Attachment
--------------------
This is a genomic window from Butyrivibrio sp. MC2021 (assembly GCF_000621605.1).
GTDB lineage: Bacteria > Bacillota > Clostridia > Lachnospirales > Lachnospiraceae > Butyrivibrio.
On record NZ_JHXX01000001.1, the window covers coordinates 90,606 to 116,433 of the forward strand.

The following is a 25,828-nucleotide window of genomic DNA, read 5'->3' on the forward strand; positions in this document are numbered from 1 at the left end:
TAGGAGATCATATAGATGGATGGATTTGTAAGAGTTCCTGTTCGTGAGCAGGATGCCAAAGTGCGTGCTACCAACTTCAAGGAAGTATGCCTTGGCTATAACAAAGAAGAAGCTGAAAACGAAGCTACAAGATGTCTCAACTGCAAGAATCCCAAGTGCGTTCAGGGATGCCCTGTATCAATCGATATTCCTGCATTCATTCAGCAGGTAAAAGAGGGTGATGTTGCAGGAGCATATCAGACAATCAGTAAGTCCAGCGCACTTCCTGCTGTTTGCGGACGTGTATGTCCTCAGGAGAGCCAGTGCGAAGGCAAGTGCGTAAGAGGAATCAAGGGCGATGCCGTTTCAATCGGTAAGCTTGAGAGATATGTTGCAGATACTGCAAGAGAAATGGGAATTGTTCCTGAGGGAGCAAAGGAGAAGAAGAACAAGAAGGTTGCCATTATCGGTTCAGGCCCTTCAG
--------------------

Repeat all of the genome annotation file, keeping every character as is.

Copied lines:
This is a genomic window from Butyrivibrio sp. MC2021 (assembly GCF_000621605.1).
GTDB lineage: Bacteria > Bacillota > Clostridia > Lachnospirales > Lachnospiraceae > Butyrivibrio.
On record NZ_JHXX01000001.1, the window covers coordinates 90,606 to 116,433 of the forward strand.

The following is a 25,828-nucleotide window of genomic DNA, read 5'->3' on the forward strand; positions in this document are numbered from 1 at the left end:
TAGGAGATCATATAGATGGATGGATTTGTAAGAGTTCCTGTTCGTGAGCAGGATGCCAAAGTGCGTGCTACCAACTTCAAGGAAGTATGCCTTGGCTATAACAAAGAAGAAGCTGAAAACGAAGCTACAAGATGTCTCAACTGCAAGAATCCCAAGTGCGTTCAGGGATGCCCTGTATCAATCGATATTCCTGCATTCATTCAGCAGGTAAAAGAGGGTGATGTTGCAGGAGCATATCAGACAATCAGTAAGTCCAGCGCACTTCCTGCTGTTTGCGGACGTGTATGTCCTCAGGAGAGCCAGTGCGAAGGCAAGTGCGTAAGAGGAATCAAGGGCGATGCCGTTTCAATCGGTAAGCTTGAGAGATATGTTGCAGATACTGCAAGAGAAATGGGAATTGTTCCTGAGGGAGCAAAGGAGAAGAAGAACAAGAAGGTTGCCATTATCGGTTCAGGCCCTTCAG